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Impact Through Biology, Entrepreneurship And Podcasting: The Journey Of A Multipotentialite
In a country like South Africa where it was against the law for people who look like her to study STEM fields, the result has been a deficit in diversity: the face of STEM fields is old, white and male. Additionally, STEM subjects and careers have gained popularity for their level of difficulty. These amongst other factors have led to STEM fields being inaccessible to especially marginalised groups such as women and indigenous African people. In turn, this technological era that is an exponentially growing contributor of problem-solving and, ultimately, economic growth, is one these marginalised folks are finding difficult to participate in and influence. As a third generation graduate with a mom that has a master’s in education, education was normalised in her household. The women in her life have often gone beyond their call of duty: her grandmother home-schooled children that couldn’t access school, retiring early to establish an organisation for adult-based education and training that assisted senior citizens in acquiring educational and vocational skills. In hindsight, now she realises that her need to learn and make an impact originates from that early exposure. Having had the privilege to study and work within STEM at a young age, she knew that her mission would be to ensure that many who looked like her had the opportunities she had.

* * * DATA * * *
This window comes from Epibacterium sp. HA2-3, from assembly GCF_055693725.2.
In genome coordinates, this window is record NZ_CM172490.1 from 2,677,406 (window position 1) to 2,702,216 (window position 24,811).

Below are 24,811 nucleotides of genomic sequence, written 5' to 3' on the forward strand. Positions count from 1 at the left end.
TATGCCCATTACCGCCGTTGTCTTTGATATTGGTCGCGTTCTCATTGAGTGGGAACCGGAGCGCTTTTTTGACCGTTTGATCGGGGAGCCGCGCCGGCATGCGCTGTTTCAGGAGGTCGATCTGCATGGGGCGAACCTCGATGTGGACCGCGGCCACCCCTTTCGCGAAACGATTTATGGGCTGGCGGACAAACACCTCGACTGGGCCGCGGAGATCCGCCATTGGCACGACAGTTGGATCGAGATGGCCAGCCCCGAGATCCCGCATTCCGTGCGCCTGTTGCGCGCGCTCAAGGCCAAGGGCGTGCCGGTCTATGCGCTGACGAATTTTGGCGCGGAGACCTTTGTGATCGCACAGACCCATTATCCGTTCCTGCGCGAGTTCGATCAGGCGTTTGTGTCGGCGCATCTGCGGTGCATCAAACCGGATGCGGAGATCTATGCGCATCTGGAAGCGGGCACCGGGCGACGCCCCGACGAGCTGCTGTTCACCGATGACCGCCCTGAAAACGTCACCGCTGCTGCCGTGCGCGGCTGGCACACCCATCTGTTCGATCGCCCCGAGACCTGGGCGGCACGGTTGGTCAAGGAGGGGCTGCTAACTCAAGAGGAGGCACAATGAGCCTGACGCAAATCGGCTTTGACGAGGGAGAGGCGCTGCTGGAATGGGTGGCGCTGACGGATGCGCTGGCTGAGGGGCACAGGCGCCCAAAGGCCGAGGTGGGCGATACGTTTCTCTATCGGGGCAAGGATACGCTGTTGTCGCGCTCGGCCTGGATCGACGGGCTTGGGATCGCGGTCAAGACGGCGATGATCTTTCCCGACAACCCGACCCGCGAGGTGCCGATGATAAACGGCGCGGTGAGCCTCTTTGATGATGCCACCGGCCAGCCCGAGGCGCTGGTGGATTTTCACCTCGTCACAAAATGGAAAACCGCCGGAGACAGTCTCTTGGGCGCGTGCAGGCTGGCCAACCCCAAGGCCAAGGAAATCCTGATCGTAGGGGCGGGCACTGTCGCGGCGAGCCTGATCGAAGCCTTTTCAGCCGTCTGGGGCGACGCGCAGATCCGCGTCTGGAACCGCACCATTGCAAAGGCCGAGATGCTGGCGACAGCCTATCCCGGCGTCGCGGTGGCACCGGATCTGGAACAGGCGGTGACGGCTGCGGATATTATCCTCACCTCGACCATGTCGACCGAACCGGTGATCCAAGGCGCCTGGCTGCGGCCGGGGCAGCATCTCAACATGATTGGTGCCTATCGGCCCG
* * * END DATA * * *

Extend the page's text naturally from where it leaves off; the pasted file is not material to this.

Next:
Posted on 13 Feb 2022
AWIS Member Spotlight: Line Stigen Raquet
Line Stigen Raquet is a business executive in the life science and medical devices industries. What's the best advice she's ever received? “Instead of always trying to fit in, try to find an environment that fits you, where your values, mindset, and skills are congruent with the company, team, or mission.”
Posted on 13 Feb 2022
NCWIT News on the Radar: 1/26/22
Here is a brief round-up of information and news that crossed NCWIT’s radar recently and which we think will be of interest to you. The practices or content of the news gathered (while not endorsed or vetted by NCWIT) is meant to spark new conversations and ideas surrounding the current diversity statistics and trends in the tech workforce.
Posted on 27 Jan 2022
Machine Learning Democratized: Of The People, For The People, By The Machine
Progress in bringing more women and underrepresented communities into the field of Machine Learning will only be achieved if everyone works together to close the diversity gap." - Adriana Gascoigne
Learn more about the democratization of AI and how Amazon Web Services is making the industry more inclusive.
Posted on 16 Jan 2022
When People Assume You’re Not In Charge Because You’re a Woman